Columns - 2018

    Shalom Buy It

    Jewish matrimonial tradition includes a concept called Shalom Bayit. Literally "peace of the house," it is one of the key ingredients of a strong marriage right up there with separate dishes for dairy, meat, and when he forgot to take out the trash.

    And what better way to ensure Shalom Bayit than with these marvelous, rare gift items? Just in time for the Shavuot shopping season, they can be yours just as quickly as you can click "Bid" and secure a second mortgage.

    You don't have to be an international diplomat to put a price on peace! Biblical Archaeological Review doesn't talk about any of these priceless prizes. They're such rare finds that even they don't know about them. You're the first.

    Torah scroll, first edition

    Be the envy of scholars and ritual committees alike with this original, straight from the Sinai desert Torah scroll. Read the story of our people as it was first recorded, with ink and parchment dating back thousands of years farther than any archaeologist will admit exists.

    But wait. There's more. This first edition Torah scroll is autographed by the original author. Make this Torah yours and put to rest the centuries-old debate about the Torah's authorship. You have the signature! Your spouse will be proud when you resolve this generations-long argument. It'll give hope that you can resolve your next one at home.

    Original Exodus matzah

    Set your seder table with something that'll even make Elijah stay for a second drink. This box of matzah was cooked for the original Exodus from Egypt, and is guaranteed to taste nearly as old as Shmura Matzah.

    Passover just ended, you say? This matzah has lasted over three thousand years. It will keep until next April.

    Unseen footage -- The Ten Commandments

    This is the footage Cecil B. DeMille never saw and never wanted you to see: The actual giving of the Ten Commandments. This 70mm footage captures the actual descent from Mount Sinai by Moses and his reading from the two tablets to the People of Israel and proximitous desert animals who had no less idea what was going on than many of the Israelites. (A million people; hard to hear from the back.)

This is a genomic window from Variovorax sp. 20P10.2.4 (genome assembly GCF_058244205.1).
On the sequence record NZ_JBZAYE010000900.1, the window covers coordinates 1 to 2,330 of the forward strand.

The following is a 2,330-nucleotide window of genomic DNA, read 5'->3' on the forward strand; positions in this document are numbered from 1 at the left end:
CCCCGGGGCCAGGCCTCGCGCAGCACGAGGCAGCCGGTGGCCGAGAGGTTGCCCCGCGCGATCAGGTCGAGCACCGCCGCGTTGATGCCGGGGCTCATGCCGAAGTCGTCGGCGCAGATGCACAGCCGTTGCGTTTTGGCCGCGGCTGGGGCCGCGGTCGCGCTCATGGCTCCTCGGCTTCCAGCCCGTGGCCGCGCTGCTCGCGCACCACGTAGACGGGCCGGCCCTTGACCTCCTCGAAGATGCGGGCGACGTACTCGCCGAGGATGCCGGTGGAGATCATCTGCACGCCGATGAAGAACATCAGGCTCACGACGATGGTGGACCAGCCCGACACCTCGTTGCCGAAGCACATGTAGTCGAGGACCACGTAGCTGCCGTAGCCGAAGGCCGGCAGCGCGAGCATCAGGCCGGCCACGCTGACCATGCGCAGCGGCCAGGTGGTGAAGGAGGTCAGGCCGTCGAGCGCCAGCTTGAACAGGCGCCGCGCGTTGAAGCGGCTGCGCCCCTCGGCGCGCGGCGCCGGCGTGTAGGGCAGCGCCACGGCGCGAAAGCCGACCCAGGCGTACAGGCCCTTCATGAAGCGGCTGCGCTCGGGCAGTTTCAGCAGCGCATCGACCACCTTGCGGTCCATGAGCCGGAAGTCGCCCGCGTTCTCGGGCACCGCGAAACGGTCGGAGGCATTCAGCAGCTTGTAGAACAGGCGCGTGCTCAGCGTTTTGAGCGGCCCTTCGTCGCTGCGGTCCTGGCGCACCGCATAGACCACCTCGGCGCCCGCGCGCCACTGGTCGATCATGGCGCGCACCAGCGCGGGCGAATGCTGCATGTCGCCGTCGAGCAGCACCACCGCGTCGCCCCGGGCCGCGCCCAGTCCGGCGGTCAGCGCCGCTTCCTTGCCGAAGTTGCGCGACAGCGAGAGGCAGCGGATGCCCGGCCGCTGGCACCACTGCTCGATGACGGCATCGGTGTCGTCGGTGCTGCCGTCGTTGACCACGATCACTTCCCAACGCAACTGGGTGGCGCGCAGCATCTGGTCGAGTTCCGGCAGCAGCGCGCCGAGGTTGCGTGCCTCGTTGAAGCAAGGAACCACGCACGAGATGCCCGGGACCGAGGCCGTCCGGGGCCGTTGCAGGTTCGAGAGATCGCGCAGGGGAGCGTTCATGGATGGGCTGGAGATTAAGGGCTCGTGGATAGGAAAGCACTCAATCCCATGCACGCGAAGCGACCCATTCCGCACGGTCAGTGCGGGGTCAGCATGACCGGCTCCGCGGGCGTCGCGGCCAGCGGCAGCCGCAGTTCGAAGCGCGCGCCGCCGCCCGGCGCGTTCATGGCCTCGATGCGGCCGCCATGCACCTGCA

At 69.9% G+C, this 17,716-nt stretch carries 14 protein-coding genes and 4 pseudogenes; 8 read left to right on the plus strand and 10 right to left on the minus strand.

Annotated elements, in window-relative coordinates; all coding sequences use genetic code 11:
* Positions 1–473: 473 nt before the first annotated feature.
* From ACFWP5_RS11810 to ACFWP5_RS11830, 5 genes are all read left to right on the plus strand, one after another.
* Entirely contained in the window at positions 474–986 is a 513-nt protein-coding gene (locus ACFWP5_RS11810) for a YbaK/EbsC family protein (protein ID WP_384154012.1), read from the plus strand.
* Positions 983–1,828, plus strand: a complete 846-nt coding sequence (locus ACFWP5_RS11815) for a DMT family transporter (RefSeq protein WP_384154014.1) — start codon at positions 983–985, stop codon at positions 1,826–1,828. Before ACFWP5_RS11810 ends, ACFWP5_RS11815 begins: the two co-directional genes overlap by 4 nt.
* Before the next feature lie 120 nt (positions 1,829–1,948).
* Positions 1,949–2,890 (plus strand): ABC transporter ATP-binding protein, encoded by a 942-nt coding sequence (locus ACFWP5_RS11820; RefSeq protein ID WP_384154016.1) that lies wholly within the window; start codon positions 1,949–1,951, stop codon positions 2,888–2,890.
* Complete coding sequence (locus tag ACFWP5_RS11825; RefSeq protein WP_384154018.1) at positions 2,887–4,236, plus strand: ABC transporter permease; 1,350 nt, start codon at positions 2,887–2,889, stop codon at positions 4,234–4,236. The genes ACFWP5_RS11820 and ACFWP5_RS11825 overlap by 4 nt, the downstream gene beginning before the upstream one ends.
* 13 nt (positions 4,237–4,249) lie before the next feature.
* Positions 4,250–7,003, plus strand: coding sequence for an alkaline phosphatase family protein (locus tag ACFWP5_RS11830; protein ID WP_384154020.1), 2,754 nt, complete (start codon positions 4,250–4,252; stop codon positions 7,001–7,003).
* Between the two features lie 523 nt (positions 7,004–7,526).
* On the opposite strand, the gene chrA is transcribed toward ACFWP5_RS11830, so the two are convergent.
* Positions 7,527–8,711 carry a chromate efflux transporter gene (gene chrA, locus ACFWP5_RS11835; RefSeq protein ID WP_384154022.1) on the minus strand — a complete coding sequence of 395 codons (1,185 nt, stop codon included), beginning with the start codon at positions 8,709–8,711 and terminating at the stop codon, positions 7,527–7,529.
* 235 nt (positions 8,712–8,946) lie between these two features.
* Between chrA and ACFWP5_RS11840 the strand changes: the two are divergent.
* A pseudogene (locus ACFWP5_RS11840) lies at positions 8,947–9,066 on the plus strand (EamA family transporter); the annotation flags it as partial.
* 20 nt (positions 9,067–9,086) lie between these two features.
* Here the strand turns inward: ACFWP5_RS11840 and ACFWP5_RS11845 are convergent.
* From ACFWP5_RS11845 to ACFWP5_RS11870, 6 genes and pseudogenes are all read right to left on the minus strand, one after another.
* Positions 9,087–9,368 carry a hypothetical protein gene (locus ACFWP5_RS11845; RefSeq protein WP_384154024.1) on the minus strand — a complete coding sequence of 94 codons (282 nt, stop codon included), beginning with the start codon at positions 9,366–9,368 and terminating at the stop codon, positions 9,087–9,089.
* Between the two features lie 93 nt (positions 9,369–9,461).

Forget the burning bush or parting of the Sea of Reeds. (Don't forget the 1969 Mets.) This footage is a rarely spoken of biblical miracle, given that its origins are millenia before the invention of film, cameras, or the metric system. So mystifying is this ancient artifact that you won't find a rabbi today who'll admit hearing of it, let alone discuss it.

    My Brother's Kippah

    The early chapters of Genesis predate kippot. They predate the Jewish people. Nevertheless, on that fateful day when the Big G confronted Cain about his invention of fratricide, Cain was wearing a head covering. Now, it can be part of your post-Labor Day collection.

    Lock of Samson's Hair

    For centuries, sending someone a lock of hair has been a romantic gesture. Delilah took this one step too far with Samson. Of course, the roof fell in on her plan, but what happened to the hair?

    Forget string theory. Centuries of studying strand theory are resolved! Medical specialists can't wait to approach the proud purchaser of this mane to try a surgical hair implant with it and see whether it provides human strength of biblical proportions.

    Joseph's Coat

    Be the envy of musical theatre costumers everywhere. This is the original tunic that Jacob gave Joseph, and that Joseph's brothers mangled to fake Joseph's untimely demise.

    You can be the one to write to Andrew Lloyd Weber and Tim Rice, informing them, "'red and yellow and green and brown...' sure, but 'scarlet and black and ochre and peach...' not so much." And you have proof!

    Log B'Omer

    Yes, Lag B'Omer gets its name from being the 33rd (l''g in Hebrew numbering) day of the Omer. But there's a bonfire. Therefore, there was a first bonfire. Like most Jewish celebrations, there were leftovers. Don't lag behind your neighbors, get this log chopped for the original Lag B'Omer bonfire.

    Operators are holding their breath.

    Doug Brook is hereby the first to dub how the Mets manage their imminent dynasty as The Metric System. To read past columns, visit For exclusive online content, like

    Copyright Doug Brook. All rights reserved.